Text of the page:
The first Super Swing Golf for the Wii was an enjoyable yet flawed game. There aren't many changes to be found in its sequel, Super Swing Golf Season 2, but the few alterations have improved the experience significantly. Although it's less frustrating now, the game still has a significant hurdle: You can essentially play the same game (known as Albatross 18) for free on your PC. Sure, there are no motion controls, and you'll have to shell out some cash if you wish to unlock all of the items, but it's tough to justify a $40 price tag for the Wii version, even if the game is pretty good.
Take one look at the box for Season 2 and you'll instantly notice more than a few similarities to the Hot Shots Golf series. These similarities become only more apparent when you start to play; the visual style, the characters, and even the gameplay bear more than a passing resemblance to Sony's popular golf franchise. There are a few different play options, such as practice, versus CPU, and offline multiplayer, but you'll spend most of your time in tour mode because that's where you unlock new characters and courses. You begin by picking either a male or female character, both of whom are beginners with limited skills. From there you're taken to an overworld map where you can travel to different areas, though only one is initially available. Once you select an area, you are taken to another map that resembles a board game. The goal is to make your way across the board to the end, where a rival golfer awaits your challenge. Once you've beaten the rival, you unlock that character along with a new area. Thankfully, the developer has chosen to focus less on providing a story, which is a good thing if you found yourself suffering through the inane dialogue in the first game. There's still a bit of yapping between golfers, but it's mostly painless, and you have the option to skip it if it becomes too taxing.
Beating the golfer at the end of each area is challenging, but just getting to them will take the most time. You'll have to play a number of short rounds of golf along the way. Generally the challenges are either stroke or match play, but you'll occasionally have to play minigames such as bull's-eye or a long-drive contest, too. Unfortunately, that's about all the variety there is to the proceedings, and you'll find yourself wishing for more game types just a few hours into the tour. Though there's little variety found on the course, there's plenty to be found in the form of unlockables. You'll earn pang (the in-game currency) for good shots and for winning. You can then use this money to unlock new outfits, clubs, caddies, and more. It's a shame that the game's multiplayer doesn't add a whole lot to the package. You can play rounds of golf against up to three other people as well as participate in a few minigames that are fun in short doses, but everything is strictly offline. Granted, the Wii doesn't have too many online games, but it does have some, and this game is based on a series that's entire focus is online play.
Season 2 plays almost exactly like the original Super Swing. You'll need to use some ultracreative shot making from time to time late in the game, but generally the gameplay is straightforward and enjoyable. There are two swing options available. You can hold the Wii Remote like a golf club, bring it back to start your swing, press the A button to set your power level, and then swing forward (keeping the remote straight as to avoid hitting the ball left or right) to finish your shot. This is the exact method from the first game, but it's much more user-friendly now because the CPU is less apt to suddenly pull an eagle from thin air, so you're not punished as much for a less-than-perfect shot. The other swing option uses a traditional three-button press swing: one to start your swing, one to set power, and one to determine accuracy. Both swings let you add spin to your shots by pressing the D pad after you've set your power. This works fine with the three-button swing, but it's significantly harder with the motion controls. Putting still uses stationary dots whose positions on the grid overlay indicate the green's slope. This is still less than ideal when viewing the green from your golfer's perspective, but it's less of an issue this time around because the dots are easier to see from above and the greens seem to be much flatter than in the previous game.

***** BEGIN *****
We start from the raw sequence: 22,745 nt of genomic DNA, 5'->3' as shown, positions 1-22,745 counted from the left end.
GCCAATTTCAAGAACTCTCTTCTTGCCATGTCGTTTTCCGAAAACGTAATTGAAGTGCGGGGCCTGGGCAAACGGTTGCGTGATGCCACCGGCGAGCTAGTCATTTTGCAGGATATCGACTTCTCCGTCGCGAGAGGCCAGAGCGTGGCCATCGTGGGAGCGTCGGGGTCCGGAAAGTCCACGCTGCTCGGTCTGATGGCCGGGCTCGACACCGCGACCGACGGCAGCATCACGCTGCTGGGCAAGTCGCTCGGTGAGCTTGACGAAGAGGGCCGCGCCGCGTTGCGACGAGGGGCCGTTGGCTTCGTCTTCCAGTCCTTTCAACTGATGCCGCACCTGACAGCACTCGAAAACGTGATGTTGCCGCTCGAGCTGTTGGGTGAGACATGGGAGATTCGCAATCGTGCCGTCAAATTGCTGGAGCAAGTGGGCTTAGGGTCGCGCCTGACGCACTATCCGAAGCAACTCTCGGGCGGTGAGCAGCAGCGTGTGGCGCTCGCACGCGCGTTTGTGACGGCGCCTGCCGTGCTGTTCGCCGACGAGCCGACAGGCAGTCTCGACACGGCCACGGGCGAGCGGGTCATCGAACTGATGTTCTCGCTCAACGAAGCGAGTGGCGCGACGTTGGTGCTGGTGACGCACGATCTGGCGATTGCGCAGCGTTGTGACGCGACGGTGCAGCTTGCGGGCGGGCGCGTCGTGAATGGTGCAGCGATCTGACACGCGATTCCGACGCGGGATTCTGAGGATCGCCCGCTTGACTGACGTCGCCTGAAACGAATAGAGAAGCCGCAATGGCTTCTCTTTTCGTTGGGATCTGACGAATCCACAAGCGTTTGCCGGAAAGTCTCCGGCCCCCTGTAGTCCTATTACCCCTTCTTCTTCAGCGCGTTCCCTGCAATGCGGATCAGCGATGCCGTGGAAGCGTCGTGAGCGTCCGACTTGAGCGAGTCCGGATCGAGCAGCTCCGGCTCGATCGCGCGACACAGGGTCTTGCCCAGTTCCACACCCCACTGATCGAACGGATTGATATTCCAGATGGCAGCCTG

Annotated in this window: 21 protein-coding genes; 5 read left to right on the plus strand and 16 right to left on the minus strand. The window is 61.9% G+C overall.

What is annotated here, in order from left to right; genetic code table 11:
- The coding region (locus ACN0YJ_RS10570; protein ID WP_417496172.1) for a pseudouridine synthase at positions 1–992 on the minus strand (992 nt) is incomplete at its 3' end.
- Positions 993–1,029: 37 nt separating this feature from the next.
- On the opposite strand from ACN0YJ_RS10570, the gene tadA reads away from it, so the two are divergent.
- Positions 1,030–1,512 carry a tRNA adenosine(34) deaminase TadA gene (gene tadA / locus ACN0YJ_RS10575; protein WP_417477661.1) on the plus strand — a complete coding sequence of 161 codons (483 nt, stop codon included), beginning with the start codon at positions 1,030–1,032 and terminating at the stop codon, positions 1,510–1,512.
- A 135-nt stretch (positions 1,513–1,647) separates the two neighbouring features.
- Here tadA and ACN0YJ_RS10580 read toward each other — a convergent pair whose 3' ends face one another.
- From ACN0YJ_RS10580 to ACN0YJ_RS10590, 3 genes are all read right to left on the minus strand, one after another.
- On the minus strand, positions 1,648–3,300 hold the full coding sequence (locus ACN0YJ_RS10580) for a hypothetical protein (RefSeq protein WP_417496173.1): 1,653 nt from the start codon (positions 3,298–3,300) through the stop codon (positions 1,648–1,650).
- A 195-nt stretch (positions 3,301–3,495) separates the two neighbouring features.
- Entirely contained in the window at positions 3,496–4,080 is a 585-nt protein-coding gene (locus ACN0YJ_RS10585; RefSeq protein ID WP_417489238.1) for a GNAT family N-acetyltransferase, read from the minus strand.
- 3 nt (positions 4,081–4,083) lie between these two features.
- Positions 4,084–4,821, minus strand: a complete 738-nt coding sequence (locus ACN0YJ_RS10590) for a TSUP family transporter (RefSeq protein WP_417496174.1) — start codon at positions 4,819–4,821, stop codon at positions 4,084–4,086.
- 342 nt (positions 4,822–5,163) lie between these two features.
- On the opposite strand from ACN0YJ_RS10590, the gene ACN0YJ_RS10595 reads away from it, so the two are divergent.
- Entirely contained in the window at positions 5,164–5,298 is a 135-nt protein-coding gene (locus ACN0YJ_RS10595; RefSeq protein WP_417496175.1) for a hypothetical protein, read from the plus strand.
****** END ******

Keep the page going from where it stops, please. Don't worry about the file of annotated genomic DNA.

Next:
The cartoony visuals of Season 2 aren't particularly impressive; however, they are adequate and fit the overall theme of the game nicely. There are plenty of bright colors, the fantasy courses are suitably over the top, and there's always some bit of visual flair to be found, whether it's your ball shooting off fireworks in midflight or the word "Pangya!" flashing onscreen in rainbow colors when you hit a perfect shot. Although there are some nice visual elements, the graphics as a whole suffer from a lot of reused elements from the game’s predecessor. Most of the character models have been recycled, as have many of the courses. Some cutscenes are fully animated, whereas others are nothing more than static screens. There's also no widescreen option, and the game doesn't support progressive scan. The audio does little to help the presentation. Character voices and sound effects are on the annoying side, and there's very little variety to them. The music can best be described as what a movie's director uses when making fun of elevator music.
If you appreciated the first Super Swing Golf, you'll certainly enjoy its sequel. It's hard to justify spending $40 when you can play a good portion of the same content on the PC for nothing, but if you're looking for a good, fun golf game for the Wii, Super Swing Golf 2 should fit the bill.